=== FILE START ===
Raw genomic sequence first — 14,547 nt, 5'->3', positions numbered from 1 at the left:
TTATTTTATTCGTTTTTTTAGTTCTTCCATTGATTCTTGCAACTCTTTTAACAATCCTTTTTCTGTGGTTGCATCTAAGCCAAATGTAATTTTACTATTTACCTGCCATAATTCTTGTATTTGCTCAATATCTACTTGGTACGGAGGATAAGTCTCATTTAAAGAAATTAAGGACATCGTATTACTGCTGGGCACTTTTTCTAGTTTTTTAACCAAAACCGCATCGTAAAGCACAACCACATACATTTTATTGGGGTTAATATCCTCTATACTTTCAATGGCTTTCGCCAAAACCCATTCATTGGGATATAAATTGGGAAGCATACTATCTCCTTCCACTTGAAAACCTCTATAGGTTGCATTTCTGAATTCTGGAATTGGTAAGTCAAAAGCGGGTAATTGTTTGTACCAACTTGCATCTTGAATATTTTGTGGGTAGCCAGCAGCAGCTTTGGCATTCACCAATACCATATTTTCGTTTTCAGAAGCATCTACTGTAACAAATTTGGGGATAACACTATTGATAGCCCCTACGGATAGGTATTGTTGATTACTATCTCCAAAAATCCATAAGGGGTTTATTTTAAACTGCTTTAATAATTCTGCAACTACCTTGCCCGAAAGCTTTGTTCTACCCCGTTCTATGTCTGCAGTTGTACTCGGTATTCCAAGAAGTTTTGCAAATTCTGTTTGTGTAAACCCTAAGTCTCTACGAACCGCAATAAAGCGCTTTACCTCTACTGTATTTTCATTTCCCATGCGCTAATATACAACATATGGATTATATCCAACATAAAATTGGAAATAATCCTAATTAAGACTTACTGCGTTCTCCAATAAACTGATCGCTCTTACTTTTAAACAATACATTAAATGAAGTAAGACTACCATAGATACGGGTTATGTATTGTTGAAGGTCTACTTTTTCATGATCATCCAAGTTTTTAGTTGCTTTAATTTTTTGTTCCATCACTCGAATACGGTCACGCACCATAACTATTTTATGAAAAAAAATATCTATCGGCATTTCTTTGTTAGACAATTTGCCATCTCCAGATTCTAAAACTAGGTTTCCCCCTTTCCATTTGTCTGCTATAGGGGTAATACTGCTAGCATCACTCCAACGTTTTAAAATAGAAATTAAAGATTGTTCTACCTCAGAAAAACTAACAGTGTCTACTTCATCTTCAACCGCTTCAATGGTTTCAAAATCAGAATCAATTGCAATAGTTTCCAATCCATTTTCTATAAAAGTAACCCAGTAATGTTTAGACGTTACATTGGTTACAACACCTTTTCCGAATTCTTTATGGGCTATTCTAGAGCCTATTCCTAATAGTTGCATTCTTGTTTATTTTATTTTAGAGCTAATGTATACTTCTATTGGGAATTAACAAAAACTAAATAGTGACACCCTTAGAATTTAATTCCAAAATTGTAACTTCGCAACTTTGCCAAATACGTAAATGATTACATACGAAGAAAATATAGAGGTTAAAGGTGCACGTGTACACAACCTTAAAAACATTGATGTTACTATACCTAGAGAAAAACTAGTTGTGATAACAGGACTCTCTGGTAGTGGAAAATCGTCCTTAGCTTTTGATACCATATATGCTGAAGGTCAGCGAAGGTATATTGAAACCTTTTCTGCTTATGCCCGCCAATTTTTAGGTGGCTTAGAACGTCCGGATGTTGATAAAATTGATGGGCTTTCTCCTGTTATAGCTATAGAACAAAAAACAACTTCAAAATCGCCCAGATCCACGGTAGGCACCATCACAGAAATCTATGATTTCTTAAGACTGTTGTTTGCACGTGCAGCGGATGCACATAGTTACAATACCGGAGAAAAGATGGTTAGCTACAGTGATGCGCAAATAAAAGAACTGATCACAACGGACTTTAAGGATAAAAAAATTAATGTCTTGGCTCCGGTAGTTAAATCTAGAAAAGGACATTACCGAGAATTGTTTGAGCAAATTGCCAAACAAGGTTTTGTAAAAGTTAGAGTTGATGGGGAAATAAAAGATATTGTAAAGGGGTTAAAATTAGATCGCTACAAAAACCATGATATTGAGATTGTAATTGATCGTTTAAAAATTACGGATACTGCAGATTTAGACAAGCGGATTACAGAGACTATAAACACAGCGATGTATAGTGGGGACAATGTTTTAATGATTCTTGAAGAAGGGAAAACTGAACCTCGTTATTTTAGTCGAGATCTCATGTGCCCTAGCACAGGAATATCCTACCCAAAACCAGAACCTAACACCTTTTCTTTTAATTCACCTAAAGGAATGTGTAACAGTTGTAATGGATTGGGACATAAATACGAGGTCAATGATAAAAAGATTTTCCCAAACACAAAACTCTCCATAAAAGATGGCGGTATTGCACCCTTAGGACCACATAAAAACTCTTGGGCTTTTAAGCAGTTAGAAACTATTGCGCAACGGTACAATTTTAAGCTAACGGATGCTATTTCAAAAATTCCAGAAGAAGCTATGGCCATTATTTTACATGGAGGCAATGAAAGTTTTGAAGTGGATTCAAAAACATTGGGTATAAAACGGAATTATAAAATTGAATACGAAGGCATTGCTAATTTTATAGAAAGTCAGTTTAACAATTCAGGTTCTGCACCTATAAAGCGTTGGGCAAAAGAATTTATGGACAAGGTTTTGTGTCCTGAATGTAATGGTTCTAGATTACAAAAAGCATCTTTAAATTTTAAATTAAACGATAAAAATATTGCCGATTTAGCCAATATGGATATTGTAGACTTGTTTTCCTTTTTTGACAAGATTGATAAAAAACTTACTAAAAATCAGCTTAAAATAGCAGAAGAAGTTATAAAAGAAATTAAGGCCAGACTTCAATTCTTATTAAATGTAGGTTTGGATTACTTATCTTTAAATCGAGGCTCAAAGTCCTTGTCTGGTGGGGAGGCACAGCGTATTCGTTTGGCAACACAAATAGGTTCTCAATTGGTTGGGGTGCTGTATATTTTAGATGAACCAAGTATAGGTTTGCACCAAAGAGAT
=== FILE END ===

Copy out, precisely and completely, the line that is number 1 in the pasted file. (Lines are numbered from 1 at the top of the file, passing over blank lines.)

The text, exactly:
Raw genomic sequence first — 14,547 nt, 5'->3', positions numbered from 1 at the left: